The mission is extremely demanding, for various reasons . First of all, the distance to the destination: between Jupiter and the Earth there are (on average) about 700 million kilometres, which entails a series of non-indifferent signals takes more than an hour and a half, so the vehicle must be as autonomous as possible) and energy (the distance from the Sun is such that the energy collected by the solar panels is just 4% of that which would be collected on Earth ). Then there is the problem of temperature swings – Juice will go from 125 °C to -230 °C, and all its instruments must be able to withstand this temperature swing – in addition to that of cosmic rays and the aforementioned strong magnetic field. Nonetheless, its designers are convinced that it can be done: "After the take-off of the rocket that will carry Juice into Space [an Arian V, ed.] – continues Pinzan – the probe will take about eight years to reach Jupiter. The distance from the planet is such that it will take four gravitational slingshot maneuvers (three on Earth, one on Venus) to launch Juice on the right trajectory.If all goes as planned, it will reach Jupiter in July 2031; if months before entering orbit, the science phase will begin nominal" . The probe will spend many months in orbit around Jupiter, completing 35 fly-bys around Europa, Ganymede and Callisto and finally, in 2034, entering the orbit of Callisto and thus becoming the first artificial satellite to orbit another moon planet.

The instruments on board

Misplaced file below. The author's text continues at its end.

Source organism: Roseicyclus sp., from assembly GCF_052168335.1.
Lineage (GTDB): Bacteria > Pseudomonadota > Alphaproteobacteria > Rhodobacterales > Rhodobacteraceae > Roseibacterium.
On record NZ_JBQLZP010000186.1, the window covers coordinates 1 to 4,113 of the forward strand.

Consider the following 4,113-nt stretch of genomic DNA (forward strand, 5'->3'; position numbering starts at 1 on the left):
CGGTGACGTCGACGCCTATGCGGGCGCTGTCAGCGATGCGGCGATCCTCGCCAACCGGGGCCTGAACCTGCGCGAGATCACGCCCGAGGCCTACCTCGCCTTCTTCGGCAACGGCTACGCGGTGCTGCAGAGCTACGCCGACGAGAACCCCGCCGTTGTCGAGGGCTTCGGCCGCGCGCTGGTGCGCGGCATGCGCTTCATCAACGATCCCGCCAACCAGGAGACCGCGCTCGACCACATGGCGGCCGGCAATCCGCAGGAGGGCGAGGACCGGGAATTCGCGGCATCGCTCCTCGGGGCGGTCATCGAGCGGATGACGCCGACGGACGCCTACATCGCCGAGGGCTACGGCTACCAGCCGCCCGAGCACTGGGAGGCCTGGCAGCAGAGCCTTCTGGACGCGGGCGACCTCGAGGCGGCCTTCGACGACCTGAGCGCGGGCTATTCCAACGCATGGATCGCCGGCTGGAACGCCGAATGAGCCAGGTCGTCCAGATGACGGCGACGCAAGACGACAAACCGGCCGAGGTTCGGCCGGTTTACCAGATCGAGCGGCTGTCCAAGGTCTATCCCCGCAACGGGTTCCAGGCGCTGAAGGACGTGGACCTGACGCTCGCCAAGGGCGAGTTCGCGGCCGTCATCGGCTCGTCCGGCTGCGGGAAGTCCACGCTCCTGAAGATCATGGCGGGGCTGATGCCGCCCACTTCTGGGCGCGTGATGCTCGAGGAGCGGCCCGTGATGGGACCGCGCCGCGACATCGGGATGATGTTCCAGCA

As we said, much of the technology on board Juice is Italian, the result of collaboration between academia, research institutions and private individuals. One of the instruments we had the opportunity to see (or rather, its clone used for testing, since the original is already in Kourou) is called Janus , and it is a high-resolution camera for monitoring the atmosphere of Jupiter and for the in-depth study of its icy moons. It has a resolution such as to be able to observe a tennis ball from a kilometer away, and is equipped with a wheel with 13 different color filters, which will allow your eye to detect concentrations of different chemical elements (for example, red can reveal the presence of methane and yellow the presence of sodium). The counterpart of Janus , which is essentially a huge telephoto lens, is called Majis , the result of a bilateral agreement between ASI and CNES, and is a hyperspectral camera that allows you to observe and characterize clouds, ice and minerals on the surfaces of the three moons: it is consisting of two instruments in one that cover a total of the range from the visible to the mid-infrared, and is equivalent to having 1016 cameras each of which captures the image in a single color. By suitably combining these images it is possible to identify the minerals that make up the surface of solid bodies and the gases present in their atmospheres, also measure density, temperature, movements and so on. Also worthy of mention are Juice's photovoltaic panels, the largest ever built for an interplanetary mission (once deployed they will have a total surface area of ​​about 85 m 2 ), and the Rime instruments (a radar capable of detecting the internal structure of icy layers) and 3GM, an eye that can peer even deeper by analyzing variations in the gravitational field.